Hop Nosh IPA—Uinta Brewing Co., Utah

This incredibly tasty IPA just makes me smile.  It has a bright, refreshing flavor that just seems so sweet when it hits your mouth—and then the hops hit you in the aftertaste. It also comes in a tangerine and grapefruit version, but those haven’t made it to my neck of the woods yet.

Fresh Squeezed IPA—Deschutes Brewery, Oregon

Because of the name—and the power of suggestion—many people mistake this for a grapefruit IPA. But Deschutes Brewery’s Fresh Squeezed IPA is just loaded with Citra hops, not actual fruit juice. It is a flat-out delicious beer, and the prime example of a citrusy, but not actually juicy, IPA.

Jai Alai IPA—Cigar City Brewing, Florida


This citrusy-tasting IPA should come with a warning label—be careful, this beer is way too drinkable for something with this amount of alcohol.  This may go down like a session IPA, but its 7.5% alcohol puts it near the most potent of the beers on this list.

Hazy Memory—Lagunitas Brewing Co., California


Hazy beers are all the rage right now, and Lagunitas comes through with perhaps the best one available nationally. Here in Michigan, THE in beer is M-43, from Old Nation Brewing, a “New England IPA” that pours like orange juice and is pretty close to being the beer version of a screwdriver—and which I predict will put that brewery on the nationwide map. Again, though, no actual fruit was harmed in the brewing of these beers, just a mix of citrusy-tasting hops. For the budget minded, Sierra Nevada comes through again with Hazy Little Thing, which is about 85% as good, but a 6-pack of cans comes in at about half the price.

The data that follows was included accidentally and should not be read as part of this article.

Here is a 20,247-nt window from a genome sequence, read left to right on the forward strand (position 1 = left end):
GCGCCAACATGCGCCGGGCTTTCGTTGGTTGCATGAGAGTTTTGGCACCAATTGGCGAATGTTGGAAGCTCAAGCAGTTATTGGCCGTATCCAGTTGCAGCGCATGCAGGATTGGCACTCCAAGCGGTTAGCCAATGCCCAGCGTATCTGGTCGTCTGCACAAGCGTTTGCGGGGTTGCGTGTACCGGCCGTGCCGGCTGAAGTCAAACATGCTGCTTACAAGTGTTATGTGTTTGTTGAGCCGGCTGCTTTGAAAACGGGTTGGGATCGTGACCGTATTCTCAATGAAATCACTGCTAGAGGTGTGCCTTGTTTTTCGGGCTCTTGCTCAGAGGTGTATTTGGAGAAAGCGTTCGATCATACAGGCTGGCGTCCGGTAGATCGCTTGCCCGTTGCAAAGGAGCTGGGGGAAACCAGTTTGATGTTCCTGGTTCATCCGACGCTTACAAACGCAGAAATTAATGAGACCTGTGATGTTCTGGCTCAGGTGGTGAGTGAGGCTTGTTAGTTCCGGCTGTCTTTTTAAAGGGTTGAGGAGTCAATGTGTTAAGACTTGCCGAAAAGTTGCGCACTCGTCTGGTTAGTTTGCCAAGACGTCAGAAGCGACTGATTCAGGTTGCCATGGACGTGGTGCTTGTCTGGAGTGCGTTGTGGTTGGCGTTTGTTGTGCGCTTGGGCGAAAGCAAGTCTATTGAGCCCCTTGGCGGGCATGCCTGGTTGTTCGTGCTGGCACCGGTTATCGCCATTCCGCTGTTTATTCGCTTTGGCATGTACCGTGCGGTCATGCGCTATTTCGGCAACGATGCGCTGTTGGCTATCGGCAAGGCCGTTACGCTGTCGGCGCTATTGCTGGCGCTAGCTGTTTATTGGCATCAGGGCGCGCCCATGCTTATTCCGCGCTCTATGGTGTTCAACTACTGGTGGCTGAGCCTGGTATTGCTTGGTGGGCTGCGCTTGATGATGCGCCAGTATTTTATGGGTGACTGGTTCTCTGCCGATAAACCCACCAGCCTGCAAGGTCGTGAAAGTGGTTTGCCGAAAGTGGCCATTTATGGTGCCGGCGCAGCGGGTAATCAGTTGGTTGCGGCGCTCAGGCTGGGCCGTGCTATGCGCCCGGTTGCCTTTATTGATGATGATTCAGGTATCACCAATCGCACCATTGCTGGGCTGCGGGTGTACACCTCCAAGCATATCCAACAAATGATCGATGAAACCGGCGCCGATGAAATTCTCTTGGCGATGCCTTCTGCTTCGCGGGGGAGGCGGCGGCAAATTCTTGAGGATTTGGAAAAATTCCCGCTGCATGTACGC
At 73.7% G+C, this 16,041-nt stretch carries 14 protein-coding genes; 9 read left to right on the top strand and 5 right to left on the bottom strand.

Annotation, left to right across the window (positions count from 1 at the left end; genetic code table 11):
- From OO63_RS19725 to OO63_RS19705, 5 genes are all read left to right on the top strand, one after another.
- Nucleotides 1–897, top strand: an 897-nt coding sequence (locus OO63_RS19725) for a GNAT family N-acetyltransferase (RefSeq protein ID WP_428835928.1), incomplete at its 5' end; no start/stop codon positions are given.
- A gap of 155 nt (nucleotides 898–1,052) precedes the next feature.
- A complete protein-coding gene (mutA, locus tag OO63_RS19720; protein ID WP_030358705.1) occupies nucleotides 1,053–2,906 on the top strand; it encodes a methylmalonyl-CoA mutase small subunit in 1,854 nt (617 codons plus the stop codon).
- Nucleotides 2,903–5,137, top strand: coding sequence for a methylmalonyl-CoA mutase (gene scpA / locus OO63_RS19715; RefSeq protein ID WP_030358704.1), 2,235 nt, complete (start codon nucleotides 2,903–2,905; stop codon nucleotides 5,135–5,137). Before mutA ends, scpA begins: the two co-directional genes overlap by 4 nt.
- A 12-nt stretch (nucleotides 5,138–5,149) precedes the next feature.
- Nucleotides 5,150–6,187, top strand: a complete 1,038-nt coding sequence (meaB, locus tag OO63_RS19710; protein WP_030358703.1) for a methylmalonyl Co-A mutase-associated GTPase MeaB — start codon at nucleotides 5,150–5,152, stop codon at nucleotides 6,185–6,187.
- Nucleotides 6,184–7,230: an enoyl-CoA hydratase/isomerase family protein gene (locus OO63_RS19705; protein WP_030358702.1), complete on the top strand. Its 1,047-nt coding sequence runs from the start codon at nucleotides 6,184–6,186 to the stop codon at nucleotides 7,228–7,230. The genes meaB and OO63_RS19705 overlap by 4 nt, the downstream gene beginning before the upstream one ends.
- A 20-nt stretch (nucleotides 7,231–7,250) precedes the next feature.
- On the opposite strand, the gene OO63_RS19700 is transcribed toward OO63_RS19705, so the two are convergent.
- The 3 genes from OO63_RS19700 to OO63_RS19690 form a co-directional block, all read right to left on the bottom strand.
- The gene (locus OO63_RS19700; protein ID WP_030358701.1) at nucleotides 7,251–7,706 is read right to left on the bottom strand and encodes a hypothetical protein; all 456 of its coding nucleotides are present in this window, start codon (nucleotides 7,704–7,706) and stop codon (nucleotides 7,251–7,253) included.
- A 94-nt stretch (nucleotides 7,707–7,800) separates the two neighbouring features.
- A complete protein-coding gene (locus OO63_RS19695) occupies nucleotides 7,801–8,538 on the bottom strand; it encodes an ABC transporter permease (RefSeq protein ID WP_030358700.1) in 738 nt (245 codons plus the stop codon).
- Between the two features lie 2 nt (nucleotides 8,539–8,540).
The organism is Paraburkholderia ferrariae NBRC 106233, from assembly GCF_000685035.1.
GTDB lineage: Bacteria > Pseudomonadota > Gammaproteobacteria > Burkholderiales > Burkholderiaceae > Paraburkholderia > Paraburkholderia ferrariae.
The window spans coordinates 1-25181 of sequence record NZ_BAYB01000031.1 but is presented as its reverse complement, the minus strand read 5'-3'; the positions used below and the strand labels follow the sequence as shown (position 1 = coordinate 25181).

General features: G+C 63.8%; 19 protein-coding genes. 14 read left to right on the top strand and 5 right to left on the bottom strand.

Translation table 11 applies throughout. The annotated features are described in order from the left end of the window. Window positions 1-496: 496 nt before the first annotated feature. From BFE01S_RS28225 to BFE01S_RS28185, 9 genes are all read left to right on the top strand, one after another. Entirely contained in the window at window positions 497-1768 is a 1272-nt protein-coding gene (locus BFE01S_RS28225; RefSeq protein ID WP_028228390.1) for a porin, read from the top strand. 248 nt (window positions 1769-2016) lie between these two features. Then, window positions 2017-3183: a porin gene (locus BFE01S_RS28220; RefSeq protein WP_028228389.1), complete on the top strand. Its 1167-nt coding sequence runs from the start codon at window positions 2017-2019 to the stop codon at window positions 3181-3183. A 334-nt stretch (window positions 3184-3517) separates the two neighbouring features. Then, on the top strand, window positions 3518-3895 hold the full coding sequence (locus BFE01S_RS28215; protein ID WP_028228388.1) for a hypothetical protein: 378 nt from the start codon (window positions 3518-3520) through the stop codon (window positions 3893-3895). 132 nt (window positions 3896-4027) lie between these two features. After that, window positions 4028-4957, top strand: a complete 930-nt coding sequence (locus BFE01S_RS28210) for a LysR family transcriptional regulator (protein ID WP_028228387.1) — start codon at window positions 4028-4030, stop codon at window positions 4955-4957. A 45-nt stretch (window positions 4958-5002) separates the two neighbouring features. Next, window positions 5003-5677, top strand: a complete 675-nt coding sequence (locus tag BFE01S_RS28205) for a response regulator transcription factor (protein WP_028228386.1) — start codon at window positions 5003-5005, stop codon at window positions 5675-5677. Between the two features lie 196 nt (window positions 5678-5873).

Freedom of ’78—Short’s Brewing Company, Michigan/Half Acre Beer Company, Chicago

Now to a beer that actually does incorporate fruit juice into the brew. Every spring I buy two cases of this unique and delicious IPA, Freedom of ’78, a spring limited release joint venture between Short’s Brewing Company, Michigan’s third-largest craft brewery, and Half Acre Beer Company in Chicago.

Brewed with pink guava, this unique and exceptionally refreshing beer is a perfect example of how to do something different—using fruit—without turning your brew into a shandy, though some hop heads disagree. This is one you can use to introduce someone to hoppy beer. Again, though, be careful because this one clocks in at 8%.

Flesh and Blood IPA—Dogfish Head Brewery, Delaware

To paraphrase the probably apocryphal quote from Ben Franklin, the fact that blood oranges mix so well with beer is yet further proof God loves us. I have yet to try a blood orange beer I haven’t enjoyed. Come to think of it, I haven’t tried a Dogfish Head beer I haven’t enjoyed, especially their series of 30, 60, 90, and 120 Minute IPAs, which, I suspect, refers to how long you should take between drinking them, respectively (90 and 120 will make an appearance in our next chapter). Flesh and Blood is the best of the nationally available blood orange IPAs that I’ve tried, though Elysian Superfuzz rates a mention. And if you’re ever in mid-Michigan, seek out my favorite beer in the world: Block Brewing Company’s fantastic Blood Orange Ale.

Red’s Rye—Founders Brewing Company, Michigan


Red beers aren’t as popular as they once were, and red IPAs generally don’t impress me, either. But Founders added rye to theirs and made a fantastic brew that has that malty flavor red lovers like. I’m always willing to give any beer with rye a shot, as it adds a much different flavor to beer. Once again, Sierra Nevada comes in a close second with their Ruthless Rye IPA.

Next Week: Beyond IPA: Doubles, Triples, Old Ales and Danks